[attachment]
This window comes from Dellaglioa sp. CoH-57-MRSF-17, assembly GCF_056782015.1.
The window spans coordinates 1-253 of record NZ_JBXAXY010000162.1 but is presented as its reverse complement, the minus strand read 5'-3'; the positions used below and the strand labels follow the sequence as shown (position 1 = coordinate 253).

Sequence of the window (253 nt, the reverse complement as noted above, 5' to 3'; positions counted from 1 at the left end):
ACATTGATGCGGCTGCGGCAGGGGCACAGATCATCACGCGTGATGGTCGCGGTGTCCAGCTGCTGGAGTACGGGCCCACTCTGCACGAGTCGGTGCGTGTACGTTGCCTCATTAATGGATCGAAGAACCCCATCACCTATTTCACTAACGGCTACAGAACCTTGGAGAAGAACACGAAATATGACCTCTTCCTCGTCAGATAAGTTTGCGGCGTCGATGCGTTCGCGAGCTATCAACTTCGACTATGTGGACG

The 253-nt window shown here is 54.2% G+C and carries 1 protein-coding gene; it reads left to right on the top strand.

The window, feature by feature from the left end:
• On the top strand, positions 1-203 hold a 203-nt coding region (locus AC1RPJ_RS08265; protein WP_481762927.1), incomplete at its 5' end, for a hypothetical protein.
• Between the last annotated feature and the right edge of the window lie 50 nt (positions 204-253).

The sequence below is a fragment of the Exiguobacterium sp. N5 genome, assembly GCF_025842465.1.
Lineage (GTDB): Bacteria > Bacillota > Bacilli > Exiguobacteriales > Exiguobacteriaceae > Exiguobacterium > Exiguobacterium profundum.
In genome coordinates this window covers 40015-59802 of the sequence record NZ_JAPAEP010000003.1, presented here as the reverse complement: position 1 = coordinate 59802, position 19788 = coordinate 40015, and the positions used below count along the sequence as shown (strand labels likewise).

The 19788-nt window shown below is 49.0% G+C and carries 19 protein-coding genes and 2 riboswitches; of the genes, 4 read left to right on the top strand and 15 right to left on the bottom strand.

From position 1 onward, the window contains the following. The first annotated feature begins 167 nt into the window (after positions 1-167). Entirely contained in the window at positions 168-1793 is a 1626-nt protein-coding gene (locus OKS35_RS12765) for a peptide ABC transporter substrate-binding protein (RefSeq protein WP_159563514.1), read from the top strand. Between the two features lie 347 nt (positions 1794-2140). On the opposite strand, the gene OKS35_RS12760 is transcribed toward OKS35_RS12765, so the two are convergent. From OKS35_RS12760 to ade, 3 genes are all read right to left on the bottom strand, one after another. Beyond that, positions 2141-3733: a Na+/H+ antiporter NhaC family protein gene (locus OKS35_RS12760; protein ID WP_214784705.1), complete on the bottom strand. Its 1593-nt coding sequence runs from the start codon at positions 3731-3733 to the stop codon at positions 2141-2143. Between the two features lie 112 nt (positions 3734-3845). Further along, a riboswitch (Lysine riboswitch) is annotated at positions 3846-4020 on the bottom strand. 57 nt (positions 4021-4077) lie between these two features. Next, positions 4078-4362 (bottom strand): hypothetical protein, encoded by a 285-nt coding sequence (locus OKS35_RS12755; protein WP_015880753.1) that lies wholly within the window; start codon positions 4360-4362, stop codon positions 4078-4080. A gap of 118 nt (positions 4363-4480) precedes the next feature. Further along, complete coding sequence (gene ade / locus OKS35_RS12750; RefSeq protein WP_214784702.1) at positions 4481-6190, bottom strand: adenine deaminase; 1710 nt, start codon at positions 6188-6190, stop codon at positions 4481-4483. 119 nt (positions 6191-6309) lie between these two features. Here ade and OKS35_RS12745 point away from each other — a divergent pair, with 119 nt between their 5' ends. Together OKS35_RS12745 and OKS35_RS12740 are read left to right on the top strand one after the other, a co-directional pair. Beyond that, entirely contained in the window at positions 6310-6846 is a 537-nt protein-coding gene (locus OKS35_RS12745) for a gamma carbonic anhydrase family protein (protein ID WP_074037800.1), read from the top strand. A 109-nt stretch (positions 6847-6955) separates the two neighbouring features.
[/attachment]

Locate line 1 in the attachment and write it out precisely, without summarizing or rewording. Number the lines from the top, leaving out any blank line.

This window comes from Dellaglioa sp. CoH-57-MRSF-17, assembly GCF_056782015.1.